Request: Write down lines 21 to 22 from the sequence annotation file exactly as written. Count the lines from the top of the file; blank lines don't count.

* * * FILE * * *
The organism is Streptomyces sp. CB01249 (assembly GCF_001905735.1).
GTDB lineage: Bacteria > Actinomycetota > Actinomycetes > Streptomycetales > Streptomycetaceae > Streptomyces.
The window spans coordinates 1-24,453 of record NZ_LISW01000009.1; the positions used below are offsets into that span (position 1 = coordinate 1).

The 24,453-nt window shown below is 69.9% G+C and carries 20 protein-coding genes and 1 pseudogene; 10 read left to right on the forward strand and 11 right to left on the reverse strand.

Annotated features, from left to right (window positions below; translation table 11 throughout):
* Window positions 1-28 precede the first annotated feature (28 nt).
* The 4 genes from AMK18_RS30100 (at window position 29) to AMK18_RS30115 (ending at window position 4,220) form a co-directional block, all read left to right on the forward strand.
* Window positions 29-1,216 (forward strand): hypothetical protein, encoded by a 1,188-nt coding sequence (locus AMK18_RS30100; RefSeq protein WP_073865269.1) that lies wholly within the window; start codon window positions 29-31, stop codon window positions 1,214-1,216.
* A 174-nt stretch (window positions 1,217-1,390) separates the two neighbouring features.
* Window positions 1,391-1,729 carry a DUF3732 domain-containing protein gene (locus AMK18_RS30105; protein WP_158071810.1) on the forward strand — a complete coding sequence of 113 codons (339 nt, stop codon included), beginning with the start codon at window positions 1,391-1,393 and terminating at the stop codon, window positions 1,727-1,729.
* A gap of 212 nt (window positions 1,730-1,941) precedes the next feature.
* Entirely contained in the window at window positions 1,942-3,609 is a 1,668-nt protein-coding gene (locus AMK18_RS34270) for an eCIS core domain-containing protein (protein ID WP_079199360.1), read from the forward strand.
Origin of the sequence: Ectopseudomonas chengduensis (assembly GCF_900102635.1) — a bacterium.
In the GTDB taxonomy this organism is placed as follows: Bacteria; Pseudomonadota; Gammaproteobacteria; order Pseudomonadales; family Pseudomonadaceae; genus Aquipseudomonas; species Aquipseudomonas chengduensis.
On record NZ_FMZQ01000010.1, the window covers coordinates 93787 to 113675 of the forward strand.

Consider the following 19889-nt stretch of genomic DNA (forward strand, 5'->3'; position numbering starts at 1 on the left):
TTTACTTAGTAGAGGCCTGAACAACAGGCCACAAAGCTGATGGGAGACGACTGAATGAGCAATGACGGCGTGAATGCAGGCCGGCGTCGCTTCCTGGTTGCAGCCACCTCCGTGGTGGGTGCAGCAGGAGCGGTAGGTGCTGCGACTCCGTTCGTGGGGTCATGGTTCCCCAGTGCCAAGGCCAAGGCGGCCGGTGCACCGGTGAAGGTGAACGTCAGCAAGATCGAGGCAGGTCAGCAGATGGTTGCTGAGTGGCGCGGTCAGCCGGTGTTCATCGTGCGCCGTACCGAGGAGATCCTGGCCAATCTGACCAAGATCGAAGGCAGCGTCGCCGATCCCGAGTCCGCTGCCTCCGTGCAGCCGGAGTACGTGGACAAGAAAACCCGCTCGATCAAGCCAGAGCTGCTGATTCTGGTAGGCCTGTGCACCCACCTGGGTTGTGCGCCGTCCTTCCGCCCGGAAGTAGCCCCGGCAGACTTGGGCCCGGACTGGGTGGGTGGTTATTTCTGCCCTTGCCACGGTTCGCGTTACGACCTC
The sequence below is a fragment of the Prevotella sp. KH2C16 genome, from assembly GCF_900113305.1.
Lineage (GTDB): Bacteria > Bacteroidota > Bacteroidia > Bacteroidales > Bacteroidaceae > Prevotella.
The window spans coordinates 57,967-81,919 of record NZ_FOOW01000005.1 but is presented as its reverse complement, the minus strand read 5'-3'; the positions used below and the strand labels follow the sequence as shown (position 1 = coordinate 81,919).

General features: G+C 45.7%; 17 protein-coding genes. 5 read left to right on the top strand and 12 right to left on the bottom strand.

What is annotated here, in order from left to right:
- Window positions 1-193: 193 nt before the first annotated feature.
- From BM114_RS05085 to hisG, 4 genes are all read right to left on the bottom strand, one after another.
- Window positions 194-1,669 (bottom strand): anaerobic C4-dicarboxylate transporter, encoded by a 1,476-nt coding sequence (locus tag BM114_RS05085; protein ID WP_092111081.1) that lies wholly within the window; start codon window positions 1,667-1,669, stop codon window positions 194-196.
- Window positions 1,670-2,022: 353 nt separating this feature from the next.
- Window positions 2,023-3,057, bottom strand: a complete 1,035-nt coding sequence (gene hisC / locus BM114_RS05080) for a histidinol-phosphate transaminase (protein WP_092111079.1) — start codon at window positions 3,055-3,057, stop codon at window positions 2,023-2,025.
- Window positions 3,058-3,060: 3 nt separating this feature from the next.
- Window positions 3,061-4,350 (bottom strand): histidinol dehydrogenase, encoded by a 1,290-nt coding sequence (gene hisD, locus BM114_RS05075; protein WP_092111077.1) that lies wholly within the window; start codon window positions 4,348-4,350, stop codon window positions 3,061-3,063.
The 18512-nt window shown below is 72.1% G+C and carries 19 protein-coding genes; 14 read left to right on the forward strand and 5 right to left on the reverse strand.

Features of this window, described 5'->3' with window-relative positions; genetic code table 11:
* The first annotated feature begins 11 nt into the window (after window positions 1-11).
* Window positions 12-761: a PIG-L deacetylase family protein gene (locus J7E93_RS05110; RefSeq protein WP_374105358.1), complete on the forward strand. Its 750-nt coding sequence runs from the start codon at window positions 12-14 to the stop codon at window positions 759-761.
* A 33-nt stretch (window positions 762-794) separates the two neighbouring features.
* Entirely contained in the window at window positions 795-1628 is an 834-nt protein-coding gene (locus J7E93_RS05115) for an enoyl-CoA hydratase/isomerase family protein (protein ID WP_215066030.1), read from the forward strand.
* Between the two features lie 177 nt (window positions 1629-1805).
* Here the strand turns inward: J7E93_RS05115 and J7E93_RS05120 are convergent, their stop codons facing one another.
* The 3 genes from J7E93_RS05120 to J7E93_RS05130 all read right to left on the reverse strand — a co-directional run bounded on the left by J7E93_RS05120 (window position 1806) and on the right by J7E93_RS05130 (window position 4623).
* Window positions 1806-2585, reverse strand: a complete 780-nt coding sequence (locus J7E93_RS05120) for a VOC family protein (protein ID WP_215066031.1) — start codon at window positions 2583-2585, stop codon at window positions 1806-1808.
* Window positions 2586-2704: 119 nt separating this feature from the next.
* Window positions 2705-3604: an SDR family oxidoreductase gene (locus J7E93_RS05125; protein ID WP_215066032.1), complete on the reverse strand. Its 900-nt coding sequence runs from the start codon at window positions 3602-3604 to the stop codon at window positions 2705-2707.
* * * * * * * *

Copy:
General features: G+C 45.7%; 17 protein-coding genes. 5 read left to right on the top strand and 12 right to left on the bottom strand.

What is annotated here, in order from left to right: